The story of Gleaner combines in Kansas spans nearly a century and Agco, which now manufactures the brand at its plant in Hesston, is pulling out the stops for a 90-year birthday celebration on Saturday, Aug. 17.
Events of the day will include a commemoration, a combine caravan from the Gleaner birthplace in Nickerson to the present-day factory in Hesston, and a community-wide parade through the streets of Hesston.
Events begin with a ceremony in Nickerson at 7 a.m. At 7:30 a.m., the caravan of old and new machines will begin the 40-mile trip to Hesston. Gleaner owners are invited to bring their combines and join the caravan or participate in the one-mile parade through Hesston.
Agco is requiring that those who want to participate in the caravan or parade pre-register by Aug. 7. More information can be obtained by sending an e-mail to firstname.lastname@example.org.
The combine caravan will travel from Nickerson to Hesston via 82nd Avenue and Dutch Avenue —(ROUTE MAP), arriving at the Excel Industries, Inc., parking lot at 200 S. Ridge Road for parade staging at approximately 11 a.m.
A 1925 Gleaner combine, a 1954 Gleaner Z, the Wichita Caledonia Pipes and Drums band, public safety vehicles, motorcycle organizations and many other participants are expected to join the parade which will start at 11:30 a.m. Spectators may watch the parade as it travels down Ridge Road from Excel Industries, Inc. to AGCO Hesston Operations, where combines will be on display during the early afternoon.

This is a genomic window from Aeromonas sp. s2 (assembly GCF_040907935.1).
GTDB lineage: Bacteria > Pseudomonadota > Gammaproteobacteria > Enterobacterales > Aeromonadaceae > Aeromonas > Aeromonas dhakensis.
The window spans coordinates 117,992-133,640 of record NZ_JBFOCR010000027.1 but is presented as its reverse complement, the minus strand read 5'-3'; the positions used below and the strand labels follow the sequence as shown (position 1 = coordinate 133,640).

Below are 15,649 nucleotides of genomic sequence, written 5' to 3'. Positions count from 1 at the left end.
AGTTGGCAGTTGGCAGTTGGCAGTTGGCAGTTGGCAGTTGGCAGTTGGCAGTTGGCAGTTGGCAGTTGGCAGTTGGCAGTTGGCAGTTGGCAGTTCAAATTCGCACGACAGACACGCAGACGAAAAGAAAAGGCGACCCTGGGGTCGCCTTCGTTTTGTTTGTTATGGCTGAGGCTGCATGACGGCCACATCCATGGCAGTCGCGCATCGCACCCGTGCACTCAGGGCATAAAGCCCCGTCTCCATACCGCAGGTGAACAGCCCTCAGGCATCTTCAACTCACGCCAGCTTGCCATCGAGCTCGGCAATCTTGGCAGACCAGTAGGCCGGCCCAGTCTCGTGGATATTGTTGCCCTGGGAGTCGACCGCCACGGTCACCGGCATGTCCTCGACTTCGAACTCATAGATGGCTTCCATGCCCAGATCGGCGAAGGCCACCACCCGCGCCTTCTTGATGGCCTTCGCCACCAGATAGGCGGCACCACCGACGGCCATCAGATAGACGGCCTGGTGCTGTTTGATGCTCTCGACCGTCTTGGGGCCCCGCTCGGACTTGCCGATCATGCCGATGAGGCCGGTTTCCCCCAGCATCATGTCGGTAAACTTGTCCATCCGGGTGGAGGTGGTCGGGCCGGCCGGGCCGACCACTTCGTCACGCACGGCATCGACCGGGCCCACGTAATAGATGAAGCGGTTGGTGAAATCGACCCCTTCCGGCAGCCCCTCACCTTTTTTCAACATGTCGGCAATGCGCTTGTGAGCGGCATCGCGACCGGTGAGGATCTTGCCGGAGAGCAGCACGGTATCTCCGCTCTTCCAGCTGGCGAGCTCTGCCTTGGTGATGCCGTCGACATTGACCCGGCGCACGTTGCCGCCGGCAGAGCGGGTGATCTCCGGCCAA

Gleaners were originally manufactured by the Baldwin brothers, Curtis, George and Ernest, who operated a custom threshing business. The designed the first self-propelled combine in 1923, designing it to require minimal repairs. Bearings were large, good quality and in common sizes so the operator could carry a small stock of spares.
Through the years, the machines were designed for reliability, simplicity and transportability. Today, Agco advertises the Optimum Harvesting Performance of the Gleaner.
The parade will feature a special combine owned by a Baldwin Brothers descendant, Bruce Baldwin. His father, Hayes Baldwin, sold the combine in 1955 to Frank Buehne, who used it until he retired from farming in the early 1970s.
The combine has a 14-foot header and six-cylinder Hercules motor – but no cab, air conditioning or power steering. It was top of the line in its day and sold for $5,500. Bruce Baldwin bought it from Buehne in 1998 for $350.